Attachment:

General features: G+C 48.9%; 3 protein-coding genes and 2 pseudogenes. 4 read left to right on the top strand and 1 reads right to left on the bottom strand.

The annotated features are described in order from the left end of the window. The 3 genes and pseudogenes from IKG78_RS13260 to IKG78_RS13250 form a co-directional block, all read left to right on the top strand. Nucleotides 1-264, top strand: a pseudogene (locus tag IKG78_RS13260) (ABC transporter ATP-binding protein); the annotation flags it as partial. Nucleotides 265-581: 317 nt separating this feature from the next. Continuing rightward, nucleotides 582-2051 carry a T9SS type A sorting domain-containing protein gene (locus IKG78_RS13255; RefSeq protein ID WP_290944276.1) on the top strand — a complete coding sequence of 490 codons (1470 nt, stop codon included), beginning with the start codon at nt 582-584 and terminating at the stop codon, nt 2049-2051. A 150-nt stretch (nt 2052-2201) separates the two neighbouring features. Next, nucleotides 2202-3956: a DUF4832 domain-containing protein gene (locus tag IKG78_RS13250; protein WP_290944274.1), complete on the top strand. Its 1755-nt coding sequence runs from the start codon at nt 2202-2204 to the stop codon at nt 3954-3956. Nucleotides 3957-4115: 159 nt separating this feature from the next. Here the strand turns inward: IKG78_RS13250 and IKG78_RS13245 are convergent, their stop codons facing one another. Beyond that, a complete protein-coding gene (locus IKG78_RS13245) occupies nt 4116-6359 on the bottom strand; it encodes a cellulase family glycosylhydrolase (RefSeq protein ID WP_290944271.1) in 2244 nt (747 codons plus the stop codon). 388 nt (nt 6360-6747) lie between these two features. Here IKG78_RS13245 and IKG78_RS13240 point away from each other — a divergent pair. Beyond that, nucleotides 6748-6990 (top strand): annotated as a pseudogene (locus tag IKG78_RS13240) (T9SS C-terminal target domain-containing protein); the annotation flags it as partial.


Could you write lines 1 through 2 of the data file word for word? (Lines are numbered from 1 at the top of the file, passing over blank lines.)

General features: G+C 48.9%; 3 protein-coding genes and 2 pseudogenes. 4 read left to right on the top strand and 1 reads right to left on the bottom strand.

The annotated features are described in order from the left end of the window. The 3 genes and pseudogenes from IKG78_RS13260 to IKG78_RS13250 form a co-directional block, all read left to right on the top strand. Nucleotides 1-264, top strand: a pseudogene (locus tag IKG78_RS13260) (ABC transporter ATP-binding protein); the annotation flags it as partial. Nucleotides 265-581: 317 nt separating this feature from the next. Continuing rightward, nucleotides 582-2051 carry a T9SS type A sorting domain-containing protein gene (locus IKG78_RS13255; RefSeq protein ID WP_290944276.1) on the top strand — a complete coding sequence of 490 codons (1470 nt, stop codon included), beginning with the start codon at nt 582-584 and terminating at the stop codon, nt 2049-2051. A 150-nt stretch (nt 2052-2201) separates the two neighbouring features. Next, nucleotides 2202-3956: a DUF4832 domain-containing protein gene (locus tag IKG78_RS13250; protein WP_290944274.1), complete on the top strand. Its 1755-nt coding sequence runs from the start codon at nt 2202-2204 to the stop codon at nt 3954-3956. Nucleotides 3957-4115: 159 nt separating this feature from the next. Here the strand turns inward: IKG78_RS13250 and IKG78_RS13245 are convergent, their stop codons facing one another. Beyond that, a complete protein-coding gene (locus IKG78_RS13245) occupies nt 4116-6359 on the bottom strand; it encodes a cellulase family glycosylhydrolase (RefSeq protein ID WP_290944271.1) in 2244 nt (747 codons plus the stop codon). 388 nt (nt 6360-6747) lie between these two features. Here IKG78_RS13245 and IKG78_RS13240 point away from each other — a divergent pair. Beyond that, nucleotides 6748-6990 (top strand): annotated as a pseudogene (locus tag IKG78_RS13240) (T9SS C-terminal target domain-containing protein); the annotation flags it as partial.